That's right. Grapes don't need insects for pollination. They mostly self-pollinate.
Black Hamburg table grapes in our orchard (September 2011).
That's why grape flowers are inconspicuous, unscented and many don't offer nectar. They can be wind pollinated if the weather is right (dry with a breeze but not raining and blowing a gale), and some varieties rely quite heavily on wind pollination. If insects visit the flowers they can provide some pollination, but no grape vine species or varieties depend on insects.
Chasselas grapes (October 2012).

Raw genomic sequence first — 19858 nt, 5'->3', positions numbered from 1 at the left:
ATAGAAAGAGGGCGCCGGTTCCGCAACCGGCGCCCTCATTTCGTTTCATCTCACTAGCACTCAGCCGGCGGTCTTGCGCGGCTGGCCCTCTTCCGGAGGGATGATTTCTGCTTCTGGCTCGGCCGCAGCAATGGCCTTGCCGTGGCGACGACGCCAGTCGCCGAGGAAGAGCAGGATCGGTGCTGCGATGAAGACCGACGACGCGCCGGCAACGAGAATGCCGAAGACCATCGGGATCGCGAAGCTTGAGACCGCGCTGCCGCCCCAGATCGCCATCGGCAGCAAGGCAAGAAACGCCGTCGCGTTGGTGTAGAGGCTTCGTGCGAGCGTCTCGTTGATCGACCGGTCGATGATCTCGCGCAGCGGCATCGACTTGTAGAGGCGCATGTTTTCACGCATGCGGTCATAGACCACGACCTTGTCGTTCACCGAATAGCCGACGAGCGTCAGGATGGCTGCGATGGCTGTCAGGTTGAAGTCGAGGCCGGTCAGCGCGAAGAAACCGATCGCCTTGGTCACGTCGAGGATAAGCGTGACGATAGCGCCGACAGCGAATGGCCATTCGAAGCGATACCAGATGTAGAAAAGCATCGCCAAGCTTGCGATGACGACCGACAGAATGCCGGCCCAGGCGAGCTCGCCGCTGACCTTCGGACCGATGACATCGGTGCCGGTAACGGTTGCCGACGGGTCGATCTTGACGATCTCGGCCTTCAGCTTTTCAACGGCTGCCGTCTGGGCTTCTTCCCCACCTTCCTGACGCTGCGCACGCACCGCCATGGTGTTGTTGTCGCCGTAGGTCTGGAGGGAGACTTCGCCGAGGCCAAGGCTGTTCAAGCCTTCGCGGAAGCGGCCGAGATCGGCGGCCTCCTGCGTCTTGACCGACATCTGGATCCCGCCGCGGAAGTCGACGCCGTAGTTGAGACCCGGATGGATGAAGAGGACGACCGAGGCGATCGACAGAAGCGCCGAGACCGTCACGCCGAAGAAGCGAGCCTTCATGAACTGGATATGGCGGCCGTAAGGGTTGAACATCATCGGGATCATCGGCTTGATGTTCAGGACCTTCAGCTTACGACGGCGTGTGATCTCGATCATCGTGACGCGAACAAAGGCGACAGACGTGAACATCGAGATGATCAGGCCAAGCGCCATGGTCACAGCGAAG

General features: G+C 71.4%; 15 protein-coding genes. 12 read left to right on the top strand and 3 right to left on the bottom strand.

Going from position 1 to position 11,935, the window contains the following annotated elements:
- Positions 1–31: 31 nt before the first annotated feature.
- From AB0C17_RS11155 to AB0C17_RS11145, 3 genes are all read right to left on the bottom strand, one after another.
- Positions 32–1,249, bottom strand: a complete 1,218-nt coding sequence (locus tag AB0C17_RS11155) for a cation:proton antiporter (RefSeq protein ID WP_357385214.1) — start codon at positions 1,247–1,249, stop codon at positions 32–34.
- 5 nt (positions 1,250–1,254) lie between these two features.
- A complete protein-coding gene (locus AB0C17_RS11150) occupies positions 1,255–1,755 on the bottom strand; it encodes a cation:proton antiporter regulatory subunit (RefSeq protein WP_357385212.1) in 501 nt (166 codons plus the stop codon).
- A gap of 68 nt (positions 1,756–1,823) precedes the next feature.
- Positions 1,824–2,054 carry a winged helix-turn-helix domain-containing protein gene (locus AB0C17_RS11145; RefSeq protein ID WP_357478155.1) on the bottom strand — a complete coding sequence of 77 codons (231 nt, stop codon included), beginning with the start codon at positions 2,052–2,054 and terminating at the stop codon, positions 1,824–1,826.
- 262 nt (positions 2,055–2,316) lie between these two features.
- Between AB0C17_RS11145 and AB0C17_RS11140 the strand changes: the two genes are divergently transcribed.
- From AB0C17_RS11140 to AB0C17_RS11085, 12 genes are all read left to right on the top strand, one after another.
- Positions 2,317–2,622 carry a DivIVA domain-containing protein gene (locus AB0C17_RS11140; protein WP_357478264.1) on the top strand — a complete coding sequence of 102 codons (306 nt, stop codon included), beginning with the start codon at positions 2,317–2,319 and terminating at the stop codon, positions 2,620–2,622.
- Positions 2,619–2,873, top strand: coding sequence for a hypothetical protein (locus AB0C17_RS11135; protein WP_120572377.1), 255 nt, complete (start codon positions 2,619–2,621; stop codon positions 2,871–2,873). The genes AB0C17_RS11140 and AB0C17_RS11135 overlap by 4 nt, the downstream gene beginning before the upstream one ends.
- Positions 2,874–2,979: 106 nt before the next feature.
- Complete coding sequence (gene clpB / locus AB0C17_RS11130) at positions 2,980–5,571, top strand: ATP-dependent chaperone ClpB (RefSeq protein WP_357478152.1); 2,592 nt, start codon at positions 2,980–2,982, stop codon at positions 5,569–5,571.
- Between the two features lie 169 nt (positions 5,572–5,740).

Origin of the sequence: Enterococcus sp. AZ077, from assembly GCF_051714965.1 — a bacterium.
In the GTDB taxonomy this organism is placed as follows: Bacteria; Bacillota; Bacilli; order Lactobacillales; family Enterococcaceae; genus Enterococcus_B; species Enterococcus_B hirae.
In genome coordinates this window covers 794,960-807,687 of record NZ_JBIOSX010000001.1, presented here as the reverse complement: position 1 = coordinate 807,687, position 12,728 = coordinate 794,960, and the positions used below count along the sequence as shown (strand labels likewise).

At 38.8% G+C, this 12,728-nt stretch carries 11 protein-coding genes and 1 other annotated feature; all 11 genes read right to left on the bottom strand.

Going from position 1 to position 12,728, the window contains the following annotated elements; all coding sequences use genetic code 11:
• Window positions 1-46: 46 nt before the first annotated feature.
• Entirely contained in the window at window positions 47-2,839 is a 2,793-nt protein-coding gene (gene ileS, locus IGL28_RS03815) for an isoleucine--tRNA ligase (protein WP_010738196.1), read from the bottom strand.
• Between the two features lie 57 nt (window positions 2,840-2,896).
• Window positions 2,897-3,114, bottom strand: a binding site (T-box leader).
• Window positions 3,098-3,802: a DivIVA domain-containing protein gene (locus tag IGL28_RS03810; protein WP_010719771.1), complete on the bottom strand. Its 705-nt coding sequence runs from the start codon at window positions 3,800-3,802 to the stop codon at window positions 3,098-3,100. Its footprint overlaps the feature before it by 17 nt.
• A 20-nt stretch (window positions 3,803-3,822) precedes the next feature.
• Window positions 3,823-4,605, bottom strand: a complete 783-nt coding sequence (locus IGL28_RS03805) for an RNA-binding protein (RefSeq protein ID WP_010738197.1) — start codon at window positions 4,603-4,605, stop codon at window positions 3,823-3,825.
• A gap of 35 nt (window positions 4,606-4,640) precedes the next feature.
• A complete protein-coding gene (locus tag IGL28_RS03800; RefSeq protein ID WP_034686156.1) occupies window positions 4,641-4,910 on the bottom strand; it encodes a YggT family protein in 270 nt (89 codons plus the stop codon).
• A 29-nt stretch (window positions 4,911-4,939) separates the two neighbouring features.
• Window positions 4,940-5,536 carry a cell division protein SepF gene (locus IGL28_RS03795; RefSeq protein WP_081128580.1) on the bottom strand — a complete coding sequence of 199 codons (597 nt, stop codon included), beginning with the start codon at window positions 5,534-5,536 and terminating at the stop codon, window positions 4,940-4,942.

The weather has considerable influence on how successful grape
self-fertilisation is. If it is cold, wet or windy grapes don't flower
well or not all the flowers in a cluster will fertilise, thus leading to
small or patchy bunches.
Grape flowers at the end of May 2011 in our orchard.
By the end of May fruit is setting, with the fertilised flowers producing tiny green ovoids that will become individual grape berries. All wild grape species have black fruit. Green grapes are the result of breeding and mutations which 'switch off' the the production of anthocyanins (red-blue pigments).
Chenin blanc grapes, not quite ripe yet, Vouvray, October 2013.